Louisiana Considers Restoring “Jungle Primary”

From 1978 until 2006 Louisiana used the Jungle Primary, also known as the Nonpartisan Blanket Primary or Top Two Primary, for Congressional elections. This system is still used for state and local elections in Louisiana, but was discontinued in 2008.

On April 7th, the the Louisiana House and Governmental Affairs Committee unanimously passed HB 292. Congressional elections would be converted back to the Jungle Primary with the first round occurring in November. If no one received a majority in November, a runoff would be held in December. HB 292 was written and is being spear-headed by Rep. Hunter Greene, a Republican of Baton Rouge.

While the bill is likely harmful to third parties, it represents a major improvement over the old Jungle Primary, which did not allow third parties at all–only Republicans, Democrats, and “No Party”. Richard Winger, of Ballot Access News, said of the bill:

Top-two isn’t nearly so bad when the first round is in November. No candidate is cut out of the summer and fall campaign season.

h/t to Ballot Access News.

8 thoughts on “Louisiana Considers Restoring “Jungle Primary”

  1. Jeff Sadow

    Louisiana has never had a “top-two” blanket primary. That was a creation of Washington in 2004 and only recently implemented. The top two finishers do not (almost) automatically go to a general election in Louisiana as in Washington. Instead, a candidate receiving an absolute majority in the first election is declared the winner. See http://jeffsadow.blogspot.com/2010/04/problem-would-return-with-primary.html

    Also, it is untrue that no-party (independent) or minor party candidates could not run under the old system (which will become the system again if HB 292 makes it into law). No-party candidates always could while the reason minor party candidates could not is that the rules then created difficult burdens for a party to officially register for ballot access. Now changed to make it considerably easier, those rules had nothing to do with the rules governing elections.

  2. Jeff Vanke

    Following Winger’s comments… not only is no candidate cut out of the final months of campaigning — the big-party candidates are forced to confront the issues raised by non-big-party candidates, which is much less likely to happen if the top-two primary is held months before November.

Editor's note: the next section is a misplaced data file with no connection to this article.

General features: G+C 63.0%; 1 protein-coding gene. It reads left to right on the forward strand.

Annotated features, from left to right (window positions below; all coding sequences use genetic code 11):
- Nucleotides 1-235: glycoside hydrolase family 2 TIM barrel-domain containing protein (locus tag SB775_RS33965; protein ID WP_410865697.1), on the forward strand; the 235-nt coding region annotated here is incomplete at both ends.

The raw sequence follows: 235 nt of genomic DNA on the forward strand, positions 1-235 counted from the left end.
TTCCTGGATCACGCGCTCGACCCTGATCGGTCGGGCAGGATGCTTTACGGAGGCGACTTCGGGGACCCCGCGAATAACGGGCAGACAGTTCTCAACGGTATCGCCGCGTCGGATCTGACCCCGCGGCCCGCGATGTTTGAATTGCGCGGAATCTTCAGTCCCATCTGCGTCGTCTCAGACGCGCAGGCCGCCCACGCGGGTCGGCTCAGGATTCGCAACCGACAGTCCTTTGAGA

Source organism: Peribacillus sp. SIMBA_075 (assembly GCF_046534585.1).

3. Steve

    This could even be a positive for mid-major parties. If they poll enough to deny the duopoly parties an outright majority, they could force Ds and Rs to work for the mid-major vote in the run-off.

  4. Steve Rankin

    Washington state voters approved their current “top two” system for state and congressional elections in 2004. They first used it in 2008, following a US Supreme Court ruling (the “top two” is still facing federal litigation, however).

    When I spoke with the secretary of state’s office in Olympia in 2001, they were already referring to the “top two” by that name; most of their municipalities were using it for their own elections.

    As to the comment that the “top two” is not so bad when the first round is held in November: It still makes it nearly impossible for independents and small party candidates to get elected. If there’s a runoff, it will almost always be one Democrat and one Republican, two Democrats, OR two Republicans.

    The main argument for restoring party primaries in Louisiana was that, when a member of Congress was not elected until December, he didn’t have access to the best committee assignments and office space (the 2002 runoff between Sen. Mary Landrieu (D) and the Republican Suzanne Terrell, e. g., took place on Saturday, December 7).

  5. Steve Rankin

    The system that Louisiana uses for its state and local elections– popularly called the “open primary”– is part of the residue of the old one-party (truly NO-PARTY) system, in which elections were decided in the Democratic primary, with a Democratic runoff if necessary.

    Once the Republicans began running a few candidates, Democrats usually had to run three campaigns. A Republican rarely had primary opposition, so he only had to run in the general election. The Democrats naturally resented this, and they wanted to (1) force the Republican(s) to run in the same election with the Democrats, and (2) restore the two-step election process that everyone had been accustomed to.

    Click here for more on this topic (see especially “History” and “Louisiana System.”

  6. Jeff Vanke

    Whether the open primary is in June, for example, or November, any individual party has the right to hold its own primary election or caucus prior to that (enforced by trademark rights). The Supreme Court (I think?) is pointing pretty clearly in that direction re freedom to associate.

    It may be that the duopoly parties would be less likely to have their own primaries or caucuses if the open primary were in June vs. November. But there’s no guarantee of that, so there’s no guarantee that non-duopoly parties would have a better chance in June than in November.

  7. rockford

    The statement that this bill “represents a major improvement over the old Jungle Primary, which did not allow third parties at all–only Republicans, Democrats, and “No Party”” is not accurate.

    The old pre-2008 system did allow third parties. In fact, there were candidates running with the “Libertarian” ballot label in 5 U.S. House races in Louisiana in 2006, which was the last year in which Louisiana used the jungle primary for Congressional elections.

    It WAS more difficult for a party to get recognized status (and, therefore, a ballot label for that party’s candidates) in Louisiana prior to the 2006 Congressional elections, but the law that changed that was not related to the law that switched Louisiana to a party primary system.

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